We find that almost in every tenant that we were connected to, we find at least one of these applications. On average, we find four to five of these different platforms that are being used. Because again, every business unit uses their own application. In some cases, there's central adoption or organized adoption by the business applications team of a central platform. But usually, we see that at least one, if not four to five of these platforms are adopted.

Yoni Shohet:

And once these decentralized decisions are being made, they're also very difficult to track and secure and govern in terms of understanding how these indirect data flows are established. Because these platforms are granted keys to the kingdom without proper security governance in terms of how these keys are used and how these privileges within the different business applications are actually utilized for a productivity purposes in the organizations.

Yoni Shohet:

I'll pause here and I'll go to a panel discussion to the perspective of the panel about the different risks that we highlighted through our report. I'll probably want to start in understanding what's the most insightful finding from the report? What were the aha moments, or the moments that really astonished you in terms of looking at the perception versus reality within these SaaS to SaaS supply chain risks. Ryan, maybe we'll start with you and sharing your thoughts and perspective.

Ryan Gurney:

Yeah, sure. A few years ago, probably seven or eight, when I was a CISO, we did a discovery process ourselves. We actually sent out a message to engineers and everyone. Said, "Hey, how many SaaS applications do you think we have on our network?" And we used some DNS filtering and tried to figure out what that was.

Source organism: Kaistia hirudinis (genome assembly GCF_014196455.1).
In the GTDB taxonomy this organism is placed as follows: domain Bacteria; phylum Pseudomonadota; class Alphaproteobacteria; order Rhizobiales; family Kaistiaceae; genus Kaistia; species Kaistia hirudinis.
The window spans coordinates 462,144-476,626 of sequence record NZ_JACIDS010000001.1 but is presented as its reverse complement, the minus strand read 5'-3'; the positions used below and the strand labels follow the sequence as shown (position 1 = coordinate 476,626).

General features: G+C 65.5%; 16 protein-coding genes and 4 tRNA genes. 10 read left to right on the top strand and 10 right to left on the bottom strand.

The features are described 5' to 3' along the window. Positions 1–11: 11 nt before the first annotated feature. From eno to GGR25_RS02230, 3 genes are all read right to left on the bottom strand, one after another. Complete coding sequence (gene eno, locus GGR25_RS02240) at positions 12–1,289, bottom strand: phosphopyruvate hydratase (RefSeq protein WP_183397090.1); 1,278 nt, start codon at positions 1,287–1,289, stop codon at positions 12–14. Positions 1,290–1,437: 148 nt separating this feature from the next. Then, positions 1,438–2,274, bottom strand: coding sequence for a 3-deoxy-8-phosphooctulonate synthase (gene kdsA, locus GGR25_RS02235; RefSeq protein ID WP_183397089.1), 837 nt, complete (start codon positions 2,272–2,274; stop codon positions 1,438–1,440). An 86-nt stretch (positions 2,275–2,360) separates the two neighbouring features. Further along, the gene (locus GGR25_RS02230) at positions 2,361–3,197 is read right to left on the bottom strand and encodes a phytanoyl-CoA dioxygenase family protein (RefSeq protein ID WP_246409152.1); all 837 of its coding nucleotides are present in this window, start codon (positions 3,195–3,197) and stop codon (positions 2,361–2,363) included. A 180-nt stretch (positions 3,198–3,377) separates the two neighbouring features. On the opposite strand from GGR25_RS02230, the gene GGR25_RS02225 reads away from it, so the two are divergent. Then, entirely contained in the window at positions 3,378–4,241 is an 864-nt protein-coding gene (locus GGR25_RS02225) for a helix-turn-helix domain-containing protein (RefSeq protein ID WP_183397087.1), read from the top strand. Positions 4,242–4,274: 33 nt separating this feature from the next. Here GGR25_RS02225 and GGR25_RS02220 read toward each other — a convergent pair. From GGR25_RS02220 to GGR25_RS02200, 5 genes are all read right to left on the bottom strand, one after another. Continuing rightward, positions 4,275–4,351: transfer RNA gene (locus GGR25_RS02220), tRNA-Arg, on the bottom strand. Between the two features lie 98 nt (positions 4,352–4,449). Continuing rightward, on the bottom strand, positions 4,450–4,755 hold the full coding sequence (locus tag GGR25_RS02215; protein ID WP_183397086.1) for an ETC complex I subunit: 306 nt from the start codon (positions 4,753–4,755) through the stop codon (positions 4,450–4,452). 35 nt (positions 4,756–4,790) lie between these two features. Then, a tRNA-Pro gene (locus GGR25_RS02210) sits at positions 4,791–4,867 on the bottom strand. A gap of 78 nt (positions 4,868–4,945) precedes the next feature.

Ryan Gurney:

And people guessed it was 50 to 100. And it ended up being 500. And so, the aha moment, and the reason I did that was I wanted to start a TPRM process of some sort that vendor risk matters. And it looks like from the survey that this is still an ongoing problem around discovery and identifying where these exist.

Ryan Gurney:

The second real quick one that I'll highlight, as I read through the report was the fact that most CISOs understand that this is a risk. They don't know necessarily how big it is, but they also may not have the tooling necessary to discover the entire issue, but also to control it. I think one of the findings was many have IDP. And they might be thinking that can totally fix the problem, but it doesn't with the non-human interactions. I'll pause there.

Yoni Shohet:

Yeah. We're shifting from shadow IT to shadow connectivity because the adoption of SaaS is getting more and more complex. It's not only the long tail SaaS applications and the core SaaS applications, it's now also how they interact with these non-human identities. And you said TPRM. I'll shift to Demi to get his perspective on the report and the findings.

Demi Ben-Ari:

Yeah. I'd like to connect to that, the gaining visibility. When again, we spoke about the mesh and how you actually recognize things in this all application mesh that we're speaking about. And forming different kind of TPRM programs. This is basically what we do also.

Demi Ben-Ari:

From our experience with customers even, getting the first visibility, that aha moment of discovery is hard. You basically even do not know. And the report, I think, reflects that really well. And especially what you mentioned at the beginning, the complexity, because integration, it can mean many things today and different kind of relationships even. You plug and plan, install things without even knowing that it actually does something.